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  11. Beemerboff

    Beemerboff Long timer

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    In a comparo a long time ago Castrol GTX had pretty much the same additive package as the BMW branded Golden Spectro, but it had around half the amount. It was also around half the price

    So it seemed that if you changed the GTX at half the recommended intervals you would get the same protection as using the correct oil, at pretty much the same cost.

    But oils change all the time, even 40 year old formulations like GTX, and a 20 year old comparo probably isnt worth much.

    Best to ask the same question over on Bobistheoilguy forum - these guys actually know something about oil and will pick up on a change in formulation within a week.
    And when they ask why the answer will come from the guy who makes the oil, not from someone quoting from a twenty year old amateur comparo.
    #11
  12. supershaft

    supershaft because I can

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    Penny pinching and motorcycles? I just don't get it. To me motorcycling has always been a sport, not a means of transportation. Especially a money saving means of transportation. If I had that in mind, I would have a scooter or a Geo Metro or the like. IMO, a good, economical car is way less costly than a motorcycle no matter how you ride it. I mean, I am not going to start running $25 a quart Motul real synthetic motor oil but I am not going to worry about eight dollars a quart oil versus five dollars a quart oil when I think the eight dollars a quart oil is a lot better. I guess it is just a matter of degrees. :D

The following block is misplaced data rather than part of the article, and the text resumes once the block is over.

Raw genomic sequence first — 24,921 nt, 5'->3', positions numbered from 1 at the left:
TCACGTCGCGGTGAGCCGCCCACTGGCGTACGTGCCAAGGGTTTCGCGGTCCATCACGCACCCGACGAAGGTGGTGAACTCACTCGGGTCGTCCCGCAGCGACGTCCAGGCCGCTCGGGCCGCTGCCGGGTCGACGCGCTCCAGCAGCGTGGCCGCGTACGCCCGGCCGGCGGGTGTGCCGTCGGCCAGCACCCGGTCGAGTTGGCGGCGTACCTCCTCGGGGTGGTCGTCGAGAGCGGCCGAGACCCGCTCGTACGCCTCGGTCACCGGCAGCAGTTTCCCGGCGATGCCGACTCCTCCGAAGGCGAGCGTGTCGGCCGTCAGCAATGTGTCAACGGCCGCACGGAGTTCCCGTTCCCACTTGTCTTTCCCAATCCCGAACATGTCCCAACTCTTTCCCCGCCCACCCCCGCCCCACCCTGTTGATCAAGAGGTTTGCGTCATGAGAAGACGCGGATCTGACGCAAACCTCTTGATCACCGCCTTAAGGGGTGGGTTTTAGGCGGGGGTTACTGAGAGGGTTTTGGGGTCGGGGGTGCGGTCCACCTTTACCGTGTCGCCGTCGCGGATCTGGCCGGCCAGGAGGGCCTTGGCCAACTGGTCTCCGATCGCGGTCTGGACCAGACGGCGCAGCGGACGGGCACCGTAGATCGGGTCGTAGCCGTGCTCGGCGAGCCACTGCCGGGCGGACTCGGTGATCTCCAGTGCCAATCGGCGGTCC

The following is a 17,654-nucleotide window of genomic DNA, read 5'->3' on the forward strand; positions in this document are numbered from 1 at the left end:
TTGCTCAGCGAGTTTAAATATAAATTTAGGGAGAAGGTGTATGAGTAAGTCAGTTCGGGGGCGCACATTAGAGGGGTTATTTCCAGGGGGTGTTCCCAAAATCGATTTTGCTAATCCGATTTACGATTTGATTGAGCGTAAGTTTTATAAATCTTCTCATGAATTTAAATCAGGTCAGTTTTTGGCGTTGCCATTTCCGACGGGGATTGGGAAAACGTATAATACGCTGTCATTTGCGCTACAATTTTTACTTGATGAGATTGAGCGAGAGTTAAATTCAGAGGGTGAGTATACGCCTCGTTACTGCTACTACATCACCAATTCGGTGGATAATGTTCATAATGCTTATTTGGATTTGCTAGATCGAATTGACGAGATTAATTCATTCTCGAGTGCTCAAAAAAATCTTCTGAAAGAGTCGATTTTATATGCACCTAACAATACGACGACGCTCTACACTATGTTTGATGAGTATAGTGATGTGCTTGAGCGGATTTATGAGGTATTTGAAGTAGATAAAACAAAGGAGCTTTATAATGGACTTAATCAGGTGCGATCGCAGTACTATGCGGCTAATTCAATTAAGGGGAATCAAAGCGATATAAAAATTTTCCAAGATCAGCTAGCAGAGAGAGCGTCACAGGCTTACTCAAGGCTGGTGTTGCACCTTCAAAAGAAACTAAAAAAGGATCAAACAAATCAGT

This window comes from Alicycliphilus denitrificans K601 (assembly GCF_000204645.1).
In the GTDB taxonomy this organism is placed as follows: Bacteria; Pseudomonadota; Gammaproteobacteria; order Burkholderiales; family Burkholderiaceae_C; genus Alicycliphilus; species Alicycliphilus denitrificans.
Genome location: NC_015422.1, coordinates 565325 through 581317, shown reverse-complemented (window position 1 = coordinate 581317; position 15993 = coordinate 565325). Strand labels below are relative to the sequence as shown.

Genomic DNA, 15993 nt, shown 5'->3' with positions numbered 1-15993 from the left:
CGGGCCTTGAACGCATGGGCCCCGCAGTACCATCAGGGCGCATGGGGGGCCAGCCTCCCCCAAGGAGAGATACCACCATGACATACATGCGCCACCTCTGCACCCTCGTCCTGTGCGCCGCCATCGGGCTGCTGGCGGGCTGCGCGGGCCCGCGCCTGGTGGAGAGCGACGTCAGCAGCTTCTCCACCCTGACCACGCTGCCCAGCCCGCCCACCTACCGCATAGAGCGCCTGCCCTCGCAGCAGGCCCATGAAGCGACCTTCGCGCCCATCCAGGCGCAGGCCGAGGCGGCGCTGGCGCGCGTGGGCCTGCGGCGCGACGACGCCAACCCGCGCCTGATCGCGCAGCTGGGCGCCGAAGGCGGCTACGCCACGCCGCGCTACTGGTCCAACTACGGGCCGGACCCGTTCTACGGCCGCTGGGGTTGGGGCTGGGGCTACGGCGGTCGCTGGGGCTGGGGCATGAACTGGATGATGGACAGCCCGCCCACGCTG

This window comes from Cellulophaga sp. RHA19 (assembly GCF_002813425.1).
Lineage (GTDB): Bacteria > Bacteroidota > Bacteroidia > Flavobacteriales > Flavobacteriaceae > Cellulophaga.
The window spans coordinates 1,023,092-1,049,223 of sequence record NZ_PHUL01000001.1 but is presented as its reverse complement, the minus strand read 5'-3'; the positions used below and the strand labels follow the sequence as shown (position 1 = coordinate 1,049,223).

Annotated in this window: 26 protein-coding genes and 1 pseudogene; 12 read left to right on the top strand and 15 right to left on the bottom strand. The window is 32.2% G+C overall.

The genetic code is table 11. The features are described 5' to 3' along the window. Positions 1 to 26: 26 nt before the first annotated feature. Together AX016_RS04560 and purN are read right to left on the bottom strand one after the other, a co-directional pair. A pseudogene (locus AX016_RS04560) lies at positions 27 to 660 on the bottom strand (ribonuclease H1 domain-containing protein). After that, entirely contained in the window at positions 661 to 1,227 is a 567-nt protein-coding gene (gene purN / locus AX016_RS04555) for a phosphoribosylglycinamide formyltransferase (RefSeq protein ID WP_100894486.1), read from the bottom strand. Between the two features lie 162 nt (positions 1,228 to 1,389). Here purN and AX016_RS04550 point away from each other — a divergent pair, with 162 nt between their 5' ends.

#12
  13. H96669

    H96669 A proud pragmatist.

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    Well, Canadian Tire sure sells Castrol "Grand Prix" Motorcycle oil. Blended in Canada with domestic and imported components. SG rated, just bought some in 10w40 for the little Honda and they do have 20w50.

    Pretty sure Wally has it also.:wink:
    #13
  14. chipsdad

    chipsdad Adventurer

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    i read the benchmark zddp article that recommended 30 or 40 weight valvoline vr1, not available in canada. gtx is available in 10 30 and 10 40. i did notice that napa has the vr1 20-50 oil, i also noticed that some people are putting 20 50 in their airheads. what do i do?? i will buy what works best and lasts longest, not what is the cheapest.
    #14
  15. DaveBall

    DaveBall Long timer

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    As has been stated before, in many other oil threads on many forums throughout the web. Castrol 20/50 is pretty much the preferred oil for airhead BMWs throughout the world. It is relatively inexpensive and it just plain works.

    If you were around back when these bikes were new, and hung out in any of the smaller BMW shops, you would have found that they routinely used Castrol oils.

    BMW Canada does not recommend Castrol as they would prefer you spend twice the money on their oil. But then, they also charge more for everything else, compared to when we check prices elsewhere. Simple example are wheel bearings. I can get proper well made wheel bearings from a bearing shop for approx. 1/3 the price of the OEM bearings from BMW, which are actually manufactured and come out of the exact same factory. But the OEM ones come in that nice BMW package. Oooooh, Awwwwww.